Saving for Health Care in Retirement

Why It Matters:

  • A health savings account (HSA) can be used for more than just paying today’s medical costs.
  • With an HSA, money goes in pretax and can come out tax free.
  • Savings in an HSA can be invested.

Chase Squires tkc.profilePicture Written by: Chase Squires | Transamerica
Sept. 19, 2017

3-4 Min readClock Icon

Earning money on investments is good. Earning tax-deferred money on investments is even better.

How about earning tax-free money?

Savers can use individual retirement accounts (IRAs) and workplace tax-deferred savings accounts such as a 401(k) to sock away money for retirement. But there are limits.

For people with a high-deductible health plan, there could be another tax-advantaged way to save, the health savings account (HSA). HSAs can be sort of like an IRA for health care but a little better. Money goes in before income taxes are taken out of it. It grows tax free. And if it’s used for qualified medical expenses, it comes out tax free. That’s a triple tax advantage.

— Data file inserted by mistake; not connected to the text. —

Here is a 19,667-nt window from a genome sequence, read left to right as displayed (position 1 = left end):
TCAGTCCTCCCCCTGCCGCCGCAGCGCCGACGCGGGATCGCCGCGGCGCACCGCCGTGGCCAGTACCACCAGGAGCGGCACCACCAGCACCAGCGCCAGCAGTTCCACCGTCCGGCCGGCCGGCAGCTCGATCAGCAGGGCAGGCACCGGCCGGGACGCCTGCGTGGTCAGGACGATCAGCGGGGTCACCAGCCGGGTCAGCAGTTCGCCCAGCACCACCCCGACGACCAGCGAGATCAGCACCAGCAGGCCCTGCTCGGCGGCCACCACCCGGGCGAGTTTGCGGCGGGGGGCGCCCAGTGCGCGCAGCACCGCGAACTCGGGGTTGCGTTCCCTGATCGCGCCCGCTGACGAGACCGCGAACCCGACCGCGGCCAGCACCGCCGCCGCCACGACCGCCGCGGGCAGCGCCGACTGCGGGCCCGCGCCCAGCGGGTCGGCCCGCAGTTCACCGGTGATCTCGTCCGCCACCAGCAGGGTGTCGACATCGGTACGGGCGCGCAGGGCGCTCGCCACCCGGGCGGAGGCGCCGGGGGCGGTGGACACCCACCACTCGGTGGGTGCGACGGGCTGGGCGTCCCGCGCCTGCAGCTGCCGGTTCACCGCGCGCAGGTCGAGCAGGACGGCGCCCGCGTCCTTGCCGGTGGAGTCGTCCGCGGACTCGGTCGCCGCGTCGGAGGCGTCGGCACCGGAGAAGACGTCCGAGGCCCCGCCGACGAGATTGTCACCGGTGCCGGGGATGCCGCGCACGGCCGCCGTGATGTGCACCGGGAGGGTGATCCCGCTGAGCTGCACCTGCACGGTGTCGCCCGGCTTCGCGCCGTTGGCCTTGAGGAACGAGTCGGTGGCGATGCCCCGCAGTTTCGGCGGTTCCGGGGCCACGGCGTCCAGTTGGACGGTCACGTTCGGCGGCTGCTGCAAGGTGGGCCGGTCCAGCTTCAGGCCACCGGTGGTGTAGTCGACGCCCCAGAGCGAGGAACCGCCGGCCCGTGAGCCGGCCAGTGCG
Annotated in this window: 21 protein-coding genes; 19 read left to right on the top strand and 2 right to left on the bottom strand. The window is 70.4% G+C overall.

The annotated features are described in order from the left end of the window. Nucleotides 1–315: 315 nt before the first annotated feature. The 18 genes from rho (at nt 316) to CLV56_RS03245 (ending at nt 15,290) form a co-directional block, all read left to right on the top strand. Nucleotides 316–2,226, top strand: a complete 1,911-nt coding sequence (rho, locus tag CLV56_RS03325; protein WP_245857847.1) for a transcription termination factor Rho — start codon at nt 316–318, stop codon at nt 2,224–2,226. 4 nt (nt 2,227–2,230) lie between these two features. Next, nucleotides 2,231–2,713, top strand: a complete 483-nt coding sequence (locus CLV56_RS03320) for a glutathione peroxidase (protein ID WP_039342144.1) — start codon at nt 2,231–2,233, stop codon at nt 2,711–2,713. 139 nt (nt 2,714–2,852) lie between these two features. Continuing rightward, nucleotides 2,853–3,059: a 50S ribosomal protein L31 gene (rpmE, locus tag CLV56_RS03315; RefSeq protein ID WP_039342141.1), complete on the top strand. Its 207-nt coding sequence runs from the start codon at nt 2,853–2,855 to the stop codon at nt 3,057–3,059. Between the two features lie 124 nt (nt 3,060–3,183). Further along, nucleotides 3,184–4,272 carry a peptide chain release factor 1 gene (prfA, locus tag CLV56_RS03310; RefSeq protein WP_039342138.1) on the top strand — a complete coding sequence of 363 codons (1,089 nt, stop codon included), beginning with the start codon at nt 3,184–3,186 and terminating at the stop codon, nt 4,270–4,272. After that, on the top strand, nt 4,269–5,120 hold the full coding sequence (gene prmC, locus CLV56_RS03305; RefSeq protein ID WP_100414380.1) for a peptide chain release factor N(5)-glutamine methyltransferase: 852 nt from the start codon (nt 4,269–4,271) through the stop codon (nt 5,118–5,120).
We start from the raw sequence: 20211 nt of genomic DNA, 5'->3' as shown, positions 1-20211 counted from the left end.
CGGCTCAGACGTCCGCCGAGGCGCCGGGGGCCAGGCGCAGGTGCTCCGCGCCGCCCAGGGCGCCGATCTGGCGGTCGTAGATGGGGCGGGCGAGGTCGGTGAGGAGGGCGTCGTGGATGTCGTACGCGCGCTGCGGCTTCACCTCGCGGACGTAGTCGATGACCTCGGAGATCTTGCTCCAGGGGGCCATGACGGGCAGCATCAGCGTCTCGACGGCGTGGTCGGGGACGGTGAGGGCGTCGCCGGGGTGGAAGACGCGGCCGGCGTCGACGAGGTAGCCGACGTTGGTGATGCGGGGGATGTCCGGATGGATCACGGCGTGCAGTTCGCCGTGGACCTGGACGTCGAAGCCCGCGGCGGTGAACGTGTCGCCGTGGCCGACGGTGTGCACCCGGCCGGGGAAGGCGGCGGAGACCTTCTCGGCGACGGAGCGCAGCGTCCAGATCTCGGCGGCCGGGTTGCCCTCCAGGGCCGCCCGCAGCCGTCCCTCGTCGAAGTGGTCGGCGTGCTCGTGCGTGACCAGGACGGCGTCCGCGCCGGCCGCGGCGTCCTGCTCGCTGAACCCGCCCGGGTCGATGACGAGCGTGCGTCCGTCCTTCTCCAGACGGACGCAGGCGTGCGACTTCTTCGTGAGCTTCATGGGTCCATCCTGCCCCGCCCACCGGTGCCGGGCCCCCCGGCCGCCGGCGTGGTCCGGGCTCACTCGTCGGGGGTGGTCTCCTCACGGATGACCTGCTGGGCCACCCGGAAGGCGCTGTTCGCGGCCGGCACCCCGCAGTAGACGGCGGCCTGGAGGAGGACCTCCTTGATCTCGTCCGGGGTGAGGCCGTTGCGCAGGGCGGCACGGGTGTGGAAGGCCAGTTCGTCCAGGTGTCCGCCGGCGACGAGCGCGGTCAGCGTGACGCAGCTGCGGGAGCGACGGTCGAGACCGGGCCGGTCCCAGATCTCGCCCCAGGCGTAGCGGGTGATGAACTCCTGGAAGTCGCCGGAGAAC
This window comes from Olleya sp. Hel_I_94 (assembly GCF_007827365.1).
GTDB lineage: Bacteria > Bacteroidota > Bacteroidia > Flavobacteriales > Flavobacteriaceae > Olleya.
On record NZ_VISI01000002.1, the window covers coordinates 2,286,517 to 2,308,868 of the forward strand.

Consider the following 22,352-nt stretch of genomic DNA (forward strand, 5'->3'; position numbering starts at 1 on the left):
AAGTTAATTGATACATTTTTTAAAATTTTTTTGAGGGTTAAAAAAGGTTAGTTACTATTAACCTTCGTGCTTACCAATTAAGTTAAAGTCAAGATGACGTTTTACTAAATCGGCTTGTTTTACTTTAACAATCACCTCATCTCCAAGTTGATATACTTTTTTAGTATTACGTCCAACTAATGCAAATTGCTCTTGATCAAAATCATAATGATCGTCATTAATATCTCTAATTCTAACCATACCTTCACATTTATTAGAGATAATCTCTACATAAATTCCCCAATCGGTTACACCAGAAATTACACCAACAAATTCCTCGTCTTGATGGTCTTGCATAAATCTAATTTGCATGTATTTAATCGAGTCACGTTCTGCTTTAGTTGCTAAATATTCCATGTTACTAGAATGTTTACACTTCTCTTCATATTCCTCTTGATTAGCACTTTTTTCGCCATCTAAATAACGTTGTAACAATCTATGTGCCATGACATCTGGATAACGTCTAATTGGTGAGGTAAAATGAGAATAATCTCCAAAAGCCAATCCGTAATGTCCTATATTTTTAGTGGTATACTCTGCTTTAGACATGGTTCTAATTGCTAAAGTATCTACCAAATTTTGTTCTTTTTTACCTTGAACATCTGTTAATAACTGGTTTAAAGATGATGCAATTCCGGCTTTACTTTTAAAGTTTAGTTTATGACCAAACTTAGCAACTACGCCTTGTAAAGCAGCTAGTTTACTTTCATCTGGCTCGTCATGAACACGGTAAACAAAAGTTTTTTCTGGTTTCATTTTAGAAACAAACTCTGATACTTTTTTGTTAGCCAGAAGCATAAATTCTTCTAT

A recent Kaiser Family Foundation study found high-deductible plans are becoming more common, so even if you weren’t eligible before, you may be now. In 2016, 29% of workers were in such plans, up from 20% in 2014.

You can use money from an HSA account at any age to pay qualified medical costs.